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17 April 2019 | Story Leonie Bolleurs
Science ambassadors
Friends Tekano Mbonani and Chaka Mofokeng are pursuing graduate degrees in respectively Physics at the University of the Free State (UFS) and Astronomy at the University of the Western Cape. The two got together and decided to reach out to the high school, Leseding Technical Secondary School, where they came from.

It was a full house as more than 120 learners packed the hall at the Leseding Technical Secondary School in the Free State, where two young Astronomy researchers had come home to tell their younger peers about their studies and career prospects across South Africa.

Chaka Mofokeng and Tekano Mbonani are both former learners at the high school. Currently pursuing graduate degrees – for Mbonani in Physics at the University of the Free State (UFS), and for Mofokeng in Astronomy at the University of the Western Cape – the two friends got together and decided to reach out to the high school where they came from.

The event took place in January before schoolwork, tests, and exam preparations are occupying learners’ minds, inviting them to think about the big picture – the future, and how to be part of it. This is timely, because in July last year, the MeerKAT radio telescope was inaugurated in the Karoo. The MeerKAT is the first step to the international SKA telescope project, but it is already one of the best radio telescopes in the world and has placed South Africa firmly on the world map of radio astronomy and engineering.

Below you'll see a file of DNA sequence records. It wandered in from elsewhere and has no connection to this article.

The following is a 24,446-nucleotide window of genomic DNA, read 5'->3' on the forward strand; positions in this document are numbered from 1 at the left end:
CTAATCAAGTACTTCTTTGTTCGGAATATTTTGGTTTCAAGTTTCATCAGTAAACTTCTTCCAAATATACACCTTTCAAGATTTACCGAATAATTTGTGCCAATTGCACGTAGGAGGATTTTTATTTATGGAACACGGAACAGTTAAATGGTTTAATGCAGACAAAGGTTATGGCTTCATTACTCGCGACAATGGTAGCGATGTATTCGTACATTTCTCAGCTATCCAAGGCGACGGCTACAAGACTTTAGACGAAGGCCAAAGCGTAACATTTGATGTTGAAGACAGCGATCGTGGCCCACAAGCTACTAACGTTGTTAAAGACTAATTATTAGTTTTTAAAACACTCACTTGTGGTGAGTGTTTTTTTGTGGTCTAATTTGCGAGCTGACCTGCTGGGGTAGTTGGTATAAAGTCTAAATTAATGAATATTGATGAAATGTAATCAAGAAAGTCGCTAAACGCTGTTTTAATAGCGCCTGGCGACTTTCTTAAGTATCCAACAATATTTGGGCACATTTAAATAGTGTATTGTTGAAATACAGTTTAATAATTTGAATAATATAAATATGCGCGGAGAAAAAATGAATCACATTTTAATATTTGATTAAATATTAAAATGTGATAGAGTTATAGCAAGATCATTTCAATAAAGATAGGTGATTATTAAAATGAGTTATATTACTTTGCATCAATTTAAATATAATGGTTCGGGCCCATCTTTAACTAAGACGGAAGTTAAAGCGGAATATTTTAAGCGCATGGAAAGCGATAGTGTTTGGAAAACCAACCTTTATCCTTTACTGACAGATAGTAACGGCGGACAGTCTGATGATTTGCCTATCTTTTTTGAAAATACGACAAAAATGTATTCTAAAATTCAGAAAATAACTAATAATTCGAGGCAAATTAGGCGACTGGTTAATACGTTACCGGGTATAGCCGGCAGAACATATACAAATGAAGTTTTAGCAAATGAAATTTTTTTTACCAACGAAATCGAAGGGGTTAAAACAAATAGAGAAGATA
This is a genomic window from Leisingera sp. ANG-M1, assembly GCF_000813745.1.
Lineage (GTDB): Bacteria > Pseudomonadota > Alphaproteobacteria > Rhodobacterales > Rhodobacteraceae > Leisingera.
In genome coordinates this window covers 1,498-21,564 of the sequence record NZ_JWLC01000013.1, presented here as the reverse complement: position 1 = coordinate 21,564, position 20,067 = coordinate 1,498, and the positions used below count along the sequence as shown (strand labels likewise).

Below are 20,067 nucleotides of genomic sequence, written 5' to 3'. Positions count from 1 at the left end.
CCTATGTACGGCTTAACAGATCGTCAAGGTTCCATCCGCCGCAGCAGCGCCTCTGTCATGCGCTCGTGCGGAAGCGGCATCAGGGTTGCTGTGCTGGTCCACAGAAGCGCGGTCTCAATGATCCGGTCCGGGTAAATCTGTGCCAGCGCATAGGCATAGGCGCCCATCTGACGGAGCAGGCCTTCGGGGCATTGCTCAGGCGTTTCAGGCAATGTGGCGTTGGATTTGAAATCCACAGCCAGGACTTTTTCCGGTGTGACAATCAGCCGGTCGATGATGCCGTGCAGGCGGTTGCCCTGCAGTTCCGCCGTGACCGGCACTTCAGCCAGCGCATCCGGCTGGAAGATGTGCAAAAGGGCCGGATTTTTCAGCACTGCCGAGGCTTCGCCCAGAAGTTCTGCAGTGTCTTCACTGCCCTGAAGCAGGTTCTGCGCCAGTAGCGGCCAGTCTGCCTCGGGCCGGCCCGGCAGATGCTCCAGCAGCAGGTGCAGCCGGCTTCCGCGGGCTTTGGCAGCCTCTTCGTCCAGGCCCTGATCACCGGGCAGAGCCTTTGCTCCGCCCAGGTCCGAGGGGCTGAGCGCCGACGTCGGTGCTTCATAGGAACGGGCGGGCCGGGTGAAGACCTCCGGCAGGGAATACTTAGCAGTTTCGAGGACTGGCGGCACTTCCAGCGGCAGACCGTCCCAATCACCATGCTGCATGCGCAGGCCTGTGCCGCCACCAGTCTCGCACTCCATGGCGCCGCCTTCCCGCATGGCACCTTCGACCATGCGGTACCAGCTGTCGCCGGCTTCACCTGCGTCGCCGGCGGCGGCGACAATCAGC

Building a bridge
“This project enables us to build a bridge between secondary and tertiary institutions. Currently focused on senior secondary students, we aim to promote science through outreach events and activities. Using science and technology-based activities and events, such as stargazing at an observatory or exploring the universe in a planetarium, we want to attract these future secondary graduates. We also provide mentorship, hoping to help them improve their academic performance in matric,” said Mbonani.